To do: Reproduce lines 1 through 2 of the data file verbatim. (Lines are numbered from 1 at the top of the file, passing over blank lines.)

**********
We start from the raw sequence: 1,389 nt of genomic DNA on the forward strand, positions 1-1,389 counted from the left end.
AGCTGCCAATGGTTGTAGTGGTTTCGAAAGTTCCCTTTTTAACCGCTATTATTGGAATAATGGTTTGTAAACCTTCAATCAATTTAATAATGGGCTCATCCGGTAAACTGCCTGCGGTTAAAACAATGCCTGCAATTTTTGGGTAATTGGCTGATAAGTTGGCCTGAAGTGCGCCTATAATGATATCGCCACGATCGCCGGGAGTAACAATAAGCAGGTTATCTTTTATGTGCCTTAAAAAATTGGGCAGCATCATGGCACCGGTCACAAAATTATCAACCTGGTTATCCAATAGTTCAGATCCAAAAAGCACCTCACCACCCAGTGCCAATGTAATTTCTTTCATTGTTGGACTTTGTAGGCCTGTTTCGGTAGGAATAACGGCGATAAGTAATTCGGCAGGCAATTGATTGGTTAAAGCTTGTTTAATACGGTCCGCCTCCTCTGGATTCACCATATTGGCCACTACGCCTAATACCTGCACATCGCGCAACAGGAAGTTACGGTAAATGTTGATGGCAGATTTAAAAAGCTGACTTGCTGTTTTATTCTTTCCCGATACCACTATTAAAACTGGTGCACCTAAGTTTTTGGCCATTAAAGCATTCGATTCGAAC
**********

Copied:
We start from the raw sequence: 1,389 nt of genomic DNA on the forward strand, positions 1-1,389 counted from the left end.
AGCTGCCAATGGTTGTAGTGGTTTCGAAAGTTCCCTTTTTAACCGCTATTATTGGAATAATGGTTTGTAAACCTTCAATCAATTTAATAATGGGCTCATCCGGTAAACTGCCTGCGGTTAAAACAATGCCTGCAATTTTTGGGTAATTGGCTGATAAGTTGGCCTGAAGTGCGCCTATAATGATATCGCCACGATCGCCGGGAGTAACAATAAGCAGGTTATCTTTTATGTGCCTTAAAAAATTGGGCAGCATCATGGCACCGGTCACAAAATTATCAACCTGGTTATCCAATAGTTCAGATCCAAAAAGCACCTCACCACCCAGTGCCAATGTAATTTCTTTCATTGTTGGACTTTGTAGGCCTGTTTCGGTAGGAATAACGGCGATAAGTAATTCGGCAGGCAATTGATTGGTTAAAGCTTGTTTAATACGGTCCGCCTCCTCTGGATTCACCATATTGGCCACTACGCCTAATACCTGCACATCGCGCAACAGGAAGTTACGGTAAATGTTGATGGCAGATTTAAAAAGCTGACTTGCTGTTTTATTCTTTCCCGATACCACTATTAAAACTGGTGCACCTAAGTTTTTGGCCATTAAAGCATTCGATTCGAAC